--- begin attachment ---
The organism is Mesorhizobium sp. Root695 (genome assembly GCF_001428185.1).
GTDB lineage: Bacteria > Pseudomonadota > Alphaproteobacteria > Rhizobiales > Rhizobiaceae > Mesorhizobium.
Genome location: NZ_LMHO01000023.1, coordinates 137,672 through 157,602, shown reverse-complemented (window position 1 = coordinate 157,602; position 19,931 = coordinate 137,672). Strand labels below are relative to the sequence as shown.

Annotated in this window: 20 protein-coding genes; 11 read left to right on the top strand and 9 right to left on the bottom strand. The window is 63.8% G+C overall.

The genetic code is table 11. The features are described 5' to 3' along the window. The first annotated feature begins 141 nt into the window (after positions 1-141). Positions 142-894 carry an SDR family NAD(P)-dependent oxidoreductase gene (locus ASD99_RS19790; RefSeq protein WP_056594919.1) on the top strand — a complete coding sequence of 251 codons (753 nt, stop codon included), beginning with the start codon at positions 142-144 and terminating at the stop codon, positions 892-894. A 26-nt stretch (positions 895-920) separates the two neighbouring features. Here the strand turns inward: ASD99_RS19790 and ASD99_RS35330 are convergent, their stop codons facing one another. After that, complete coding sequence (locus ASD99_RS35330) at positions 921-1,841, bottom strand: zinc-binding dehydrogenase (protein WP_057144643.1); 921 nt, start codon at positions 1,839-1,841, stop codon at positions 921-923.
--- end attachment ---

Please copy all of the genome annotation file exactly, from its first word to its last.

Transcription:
The organism is Mesorhizobium sp. Root695 (genome assembly GCF_001428185.1).
GTDB lineage: Bacteria > Pseudomonadota > Alphaproteobacteria > Rhizobiales > Rhizobiaceae > Mesorhizobium.
Genome location: NZ_LMHO01000023.1, coordinates 137,672 through 157,602, shown reverse-complemented (window position 1 = coordinate 157,602; position 19,931 = coordinate 137,672). Strand labels below are relative to the sequence as shown.

Annotated in this window: 20 protein-coding genes; 11 read left to right on the top strand and 9 right to left on the bottom strand. The window is 63.8% G+C overall.

The genetic code is table 11. The features are described 5' to 3' along the window. The first annotated feature begins 141 nt into the window (after positions 1-141). Positions 142-894 carry an SDR family NAD(P)-dependent oxidoreductase gene (locus ASD99_RS19790; RefSeq protein WP_056594919.1) on the top strand — a complete coding sequence of 251 codons (753 nt, stop codon included), beginning with the start codon at positions 142-144 and terminating at the stop codon, positions 892-894. A 26-nt stretch (positions 895-920) separates the two neighbouring features. Here the strand turns inward: ASD99_RS19790 and ASD99_RS35330 are convergent, their stop codons facing one another. After that, complete coding sequence (locus ASD99_RS35330) at positions 921-1,841, bottom strand: zinc-binding dehydrogenase (protein WP_057144643.1); 921 nt, start codon at positions 1,839-1,841, stop codon at positions 921-923.